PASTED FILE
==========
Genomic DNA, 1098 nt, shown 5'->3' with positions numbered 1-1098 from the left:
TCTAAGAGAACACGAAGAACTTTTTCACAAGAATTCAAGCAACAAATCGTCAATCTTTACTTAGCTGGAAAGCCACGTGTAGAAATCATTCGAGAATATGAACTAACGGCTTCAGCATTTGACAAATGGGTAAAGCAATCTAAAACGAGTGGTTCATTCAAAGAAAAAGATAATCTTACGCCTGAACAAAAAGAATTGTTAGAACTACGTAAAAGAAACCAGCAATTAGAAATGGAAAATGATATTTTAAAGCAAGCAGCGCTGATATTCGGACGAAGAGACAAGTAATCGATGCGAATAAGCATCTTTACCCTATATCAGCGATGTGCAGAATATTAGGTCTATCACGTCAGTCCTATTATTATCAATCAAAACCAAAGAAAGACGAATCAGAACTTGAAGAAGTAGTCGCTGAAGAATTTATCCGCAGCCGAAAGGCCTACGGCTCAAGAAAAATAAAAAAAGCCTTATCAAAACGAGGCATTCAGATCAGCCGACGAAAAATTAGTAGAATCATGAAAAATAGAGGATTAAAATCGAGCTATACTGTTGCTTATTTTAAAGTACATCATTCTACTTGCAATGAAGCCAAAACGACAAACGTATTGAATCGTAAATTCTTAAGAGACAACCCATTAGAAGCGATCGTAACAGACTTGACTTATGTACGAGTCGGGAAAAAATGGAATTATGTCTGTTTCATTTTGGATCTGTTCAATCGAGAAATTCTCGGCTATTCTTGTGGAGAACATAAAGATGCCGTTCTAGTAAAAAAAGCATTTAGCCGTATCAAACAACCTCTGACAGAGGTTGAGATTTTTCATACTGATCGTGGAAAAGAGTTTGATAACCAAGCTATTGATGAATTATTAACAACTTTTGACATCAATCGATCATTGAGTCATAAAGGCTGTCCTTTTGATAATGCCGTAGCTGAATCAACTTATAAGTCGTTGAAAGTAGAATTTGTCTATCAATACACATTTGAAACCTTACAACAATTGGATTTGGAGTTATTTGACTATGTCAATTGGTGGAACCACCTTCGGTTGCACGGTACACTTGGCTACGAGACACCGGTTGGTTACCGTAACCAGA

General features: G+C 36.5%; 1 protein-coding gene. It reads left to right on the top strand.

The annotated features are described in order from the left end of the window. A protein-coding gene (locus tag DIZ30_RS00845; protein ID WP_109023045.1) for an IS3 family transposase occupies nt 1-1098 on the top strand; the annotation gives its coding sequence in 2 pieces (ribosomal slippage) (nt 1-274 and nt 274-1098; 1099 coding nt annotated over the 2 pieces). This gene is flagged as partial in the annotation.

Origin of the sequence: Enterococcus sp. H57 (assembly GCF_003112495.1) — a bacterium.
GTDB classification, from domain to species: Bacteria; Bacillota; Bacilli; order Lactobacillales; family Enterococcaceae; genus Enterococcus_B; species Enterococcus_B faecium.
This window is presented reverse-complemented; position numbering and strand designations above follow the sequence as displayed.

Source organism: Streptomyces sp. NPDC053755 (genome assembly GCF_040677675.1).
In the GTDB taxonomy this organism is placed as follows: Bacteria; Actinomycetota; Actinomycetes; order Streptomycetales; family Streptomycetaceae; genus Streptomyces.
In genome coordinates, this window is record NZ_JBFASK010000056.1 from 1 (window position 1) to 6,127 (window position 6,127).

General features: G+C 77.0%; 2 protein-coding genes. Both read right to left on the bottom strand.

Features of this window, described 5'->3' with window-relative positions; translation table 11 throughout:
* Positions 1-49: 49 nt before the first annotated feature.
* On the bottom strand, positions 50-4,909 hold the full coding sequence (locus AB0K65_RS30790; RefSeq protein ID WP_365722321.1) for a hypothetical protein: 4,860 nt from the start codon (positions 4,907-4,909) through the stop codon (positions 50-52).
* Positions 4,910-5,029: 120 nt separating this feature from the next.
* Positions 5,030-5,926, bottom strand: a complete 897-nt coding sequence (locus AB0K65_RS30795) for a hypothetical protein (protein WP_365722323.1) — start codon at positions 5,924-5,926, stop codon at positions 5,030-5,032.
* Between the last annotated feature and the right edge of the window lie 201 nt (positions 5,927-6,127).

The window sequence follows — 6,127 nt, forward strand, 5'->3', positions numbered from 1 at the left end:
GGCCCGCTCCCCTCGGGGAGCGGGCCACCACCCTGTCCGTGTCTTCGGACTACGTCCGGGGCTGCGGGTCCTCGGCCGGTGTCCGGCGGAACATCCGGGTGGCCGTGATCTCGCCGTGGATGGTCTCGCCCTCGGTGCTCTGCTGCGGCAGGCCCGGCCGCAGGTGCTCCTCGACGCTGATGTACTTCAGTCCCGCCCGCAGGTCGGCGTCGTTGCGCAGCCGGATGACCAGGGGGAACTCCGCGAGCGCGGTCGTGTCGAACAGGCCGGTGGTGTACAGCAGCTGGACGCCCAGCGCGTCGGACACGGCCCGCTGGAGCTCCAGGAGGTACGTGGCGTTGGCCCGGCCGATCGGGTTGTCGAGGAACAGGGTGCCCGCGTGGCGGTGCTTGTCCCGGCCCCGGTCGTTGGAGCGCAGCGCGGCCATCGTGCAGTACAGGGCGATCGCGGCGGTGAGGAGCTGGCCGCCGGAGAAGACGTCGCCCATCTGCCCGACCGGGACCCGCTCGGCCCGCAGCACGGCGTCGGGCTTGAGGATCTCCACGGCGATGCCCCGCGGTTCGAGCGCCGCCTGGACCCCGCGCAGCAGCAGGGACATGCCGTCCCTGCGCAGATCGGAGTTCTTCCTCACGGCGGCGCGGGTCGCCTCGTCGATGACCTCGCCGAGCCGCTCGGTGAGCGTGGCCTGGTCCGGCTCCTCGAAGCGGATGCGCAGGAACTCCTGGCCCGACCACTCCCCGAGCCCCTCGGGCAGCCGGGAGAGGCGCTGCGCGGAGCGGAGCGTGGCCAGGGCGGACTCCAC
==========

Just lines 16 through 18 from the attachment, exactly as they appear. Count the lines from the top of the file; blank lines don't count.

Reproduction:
* Positions 5,030-5,926, bottom strand: a complete 897-nt coding sequence (locus AB0K65_RS30795) for a hypothetical protein (protein WP_365722323.1) — start codon at positions 5,924-5,926, stop codon at positions 5,030-5,032.
* Between the last annotated feature and the right edge of the window lie 201 nt (positions 5,927-6,127).

The window sequence follows — 6,127 nt, forward strand, 5'->3', positions numbered from 1 at the left end: